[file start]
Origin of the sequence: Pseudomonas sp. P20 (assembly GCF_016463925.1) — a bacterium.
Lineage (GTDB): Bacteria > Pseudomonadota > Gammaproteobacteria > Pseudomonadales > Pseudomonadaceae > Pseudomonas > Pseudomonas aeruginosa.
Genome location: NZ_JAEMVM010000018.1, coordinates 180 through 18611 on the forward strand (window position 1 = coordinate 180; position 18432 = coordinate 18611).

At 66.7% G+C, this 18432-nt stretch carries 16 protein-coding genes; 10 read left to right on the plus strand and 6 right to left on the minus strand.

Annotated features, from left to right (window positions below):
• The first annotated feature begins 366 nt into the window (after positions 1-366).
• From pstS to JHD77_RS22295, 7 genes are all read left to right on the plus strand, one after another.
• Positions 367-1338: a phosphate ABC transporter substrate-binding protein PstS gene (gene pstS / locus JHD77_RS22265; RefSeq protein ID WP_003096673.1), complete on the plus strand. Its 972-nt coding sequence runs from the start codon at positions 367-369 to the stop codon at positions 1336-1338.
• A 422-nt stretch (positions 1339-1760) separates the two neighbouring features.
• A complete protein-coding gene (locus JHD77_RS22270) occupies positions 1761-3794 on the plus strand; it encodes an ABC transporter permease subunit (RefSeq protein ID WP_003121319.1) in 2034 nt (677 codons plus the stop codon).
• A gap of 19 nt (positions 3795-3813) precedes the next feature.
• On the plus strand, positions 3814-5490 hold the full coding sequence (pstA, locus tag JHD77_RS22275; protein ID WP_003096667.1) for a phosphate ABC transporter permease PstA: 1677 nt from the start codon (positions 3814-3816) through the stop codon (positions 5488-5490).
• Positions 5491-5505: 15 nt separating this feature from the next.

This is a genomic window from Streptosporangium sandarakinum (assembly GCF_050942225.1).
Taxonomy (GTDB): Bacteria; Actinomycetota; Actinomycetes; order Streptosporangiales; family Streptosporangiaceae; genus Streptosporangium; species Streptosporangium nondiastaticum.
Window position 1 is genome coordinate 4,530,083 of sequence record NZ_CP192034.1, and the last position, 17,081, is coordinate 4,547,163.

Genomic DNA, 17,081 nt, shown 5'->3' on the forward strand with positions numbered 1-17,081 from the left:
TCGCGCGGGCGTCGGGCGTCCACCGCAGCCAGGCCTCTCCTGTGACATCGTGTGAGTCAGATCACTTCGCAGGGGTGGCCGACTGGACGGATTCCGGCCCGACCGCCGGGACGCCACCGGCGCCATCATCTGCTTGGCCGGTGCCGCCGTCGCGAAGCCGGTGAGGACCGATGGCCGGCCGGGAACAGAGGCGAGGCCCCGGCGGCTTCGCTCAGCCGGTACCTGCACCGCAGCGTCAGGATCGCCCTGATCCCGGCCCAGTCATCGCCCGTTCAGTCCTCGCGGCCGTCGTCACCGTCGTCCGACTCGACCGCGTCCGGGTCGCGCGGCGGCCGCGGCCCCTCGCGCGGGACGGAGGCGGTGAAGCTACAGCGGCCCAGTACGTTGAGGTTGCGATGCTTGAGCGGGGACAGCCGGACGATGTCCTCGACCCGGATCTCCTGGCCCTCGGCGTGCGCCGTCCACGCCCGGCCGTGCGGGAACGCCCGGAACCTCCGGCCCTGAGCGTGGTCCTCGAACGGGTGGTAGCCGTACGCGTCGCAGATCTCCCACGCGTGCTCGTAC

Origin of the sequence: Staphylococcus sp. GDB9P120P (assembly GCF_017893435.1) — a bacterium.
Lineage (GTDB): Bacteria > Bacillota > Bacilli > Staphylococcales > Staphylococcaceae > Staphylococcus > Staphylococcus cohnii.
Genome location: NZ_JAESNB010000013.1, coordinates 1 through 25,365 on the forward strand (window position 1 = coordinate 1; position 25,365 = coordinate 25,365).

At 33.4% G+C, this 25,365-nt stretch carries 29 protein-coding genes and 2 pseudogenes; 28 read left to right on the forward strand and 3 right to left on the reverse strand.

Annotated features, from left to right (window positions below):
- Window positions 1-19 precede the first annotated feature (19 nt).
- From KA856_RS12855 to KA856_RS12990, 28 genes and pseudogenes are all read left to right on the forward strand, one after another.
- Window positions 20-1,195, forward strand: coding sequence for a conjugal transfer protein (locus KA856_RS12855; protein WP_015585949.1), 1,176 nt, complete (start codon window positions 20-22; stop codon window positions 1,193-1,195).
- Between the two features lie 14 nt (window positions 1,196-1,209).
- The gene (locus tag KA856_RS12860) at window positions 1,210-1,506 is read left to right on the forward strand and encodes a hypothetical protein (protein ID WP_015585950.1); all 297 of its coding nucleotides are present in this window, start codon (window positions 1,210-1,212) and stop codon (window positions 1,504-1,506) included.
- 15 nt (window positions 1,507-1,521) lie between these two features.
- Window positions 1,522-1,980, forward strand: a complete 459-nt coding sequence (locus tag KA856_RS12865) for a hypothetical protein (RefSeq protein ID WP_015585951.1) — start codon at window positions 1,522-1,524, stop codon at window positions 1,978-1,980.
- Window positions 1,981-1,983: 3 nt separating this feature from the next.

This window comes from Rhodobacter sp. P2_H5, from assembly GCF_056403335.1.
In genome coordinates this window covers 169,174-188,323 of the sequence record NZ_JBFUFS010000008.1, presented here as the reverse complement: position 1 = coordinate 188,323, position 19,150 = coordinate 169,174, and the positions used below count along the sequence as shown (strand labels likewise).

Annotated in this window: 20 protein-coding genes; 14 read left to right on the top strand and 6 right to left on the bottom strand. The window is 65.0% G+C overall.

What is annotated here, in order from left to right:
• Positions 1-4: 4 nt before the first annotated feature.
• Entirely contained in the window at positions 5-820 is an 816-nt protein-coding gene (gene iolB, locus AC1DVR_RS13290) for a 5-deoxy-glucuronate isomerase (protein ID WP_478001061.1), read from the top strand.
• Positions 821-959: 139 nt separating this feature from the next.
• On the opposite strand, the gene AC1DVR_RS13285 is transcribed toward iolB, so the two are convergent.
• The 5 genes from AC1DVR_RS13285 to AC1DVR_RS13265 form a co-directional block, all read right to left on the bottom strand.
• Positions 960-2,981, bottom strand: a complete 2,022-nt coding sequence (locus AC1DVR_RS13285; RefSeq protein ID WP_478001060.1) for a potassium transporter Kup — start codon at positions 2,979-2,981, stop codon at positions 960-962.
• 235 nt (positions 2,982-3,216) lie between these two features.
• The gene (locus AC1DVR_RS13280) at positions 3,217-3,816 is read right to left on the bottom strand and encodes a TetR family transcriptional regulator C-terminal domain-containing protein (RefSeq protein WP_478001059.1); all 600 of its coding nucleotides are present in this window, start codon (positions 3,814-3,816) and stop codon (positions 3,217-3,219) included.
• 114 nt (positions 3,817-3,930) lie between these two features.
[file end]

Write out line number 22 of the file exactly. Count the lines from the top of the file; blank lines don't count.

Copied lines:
At 33.4% G+C, this 25,365-nt stretch carries 29 protein-coding genes and 2 pseudogenes; 28 read left to right on the forward strand and 3 right to left on the reverse strand.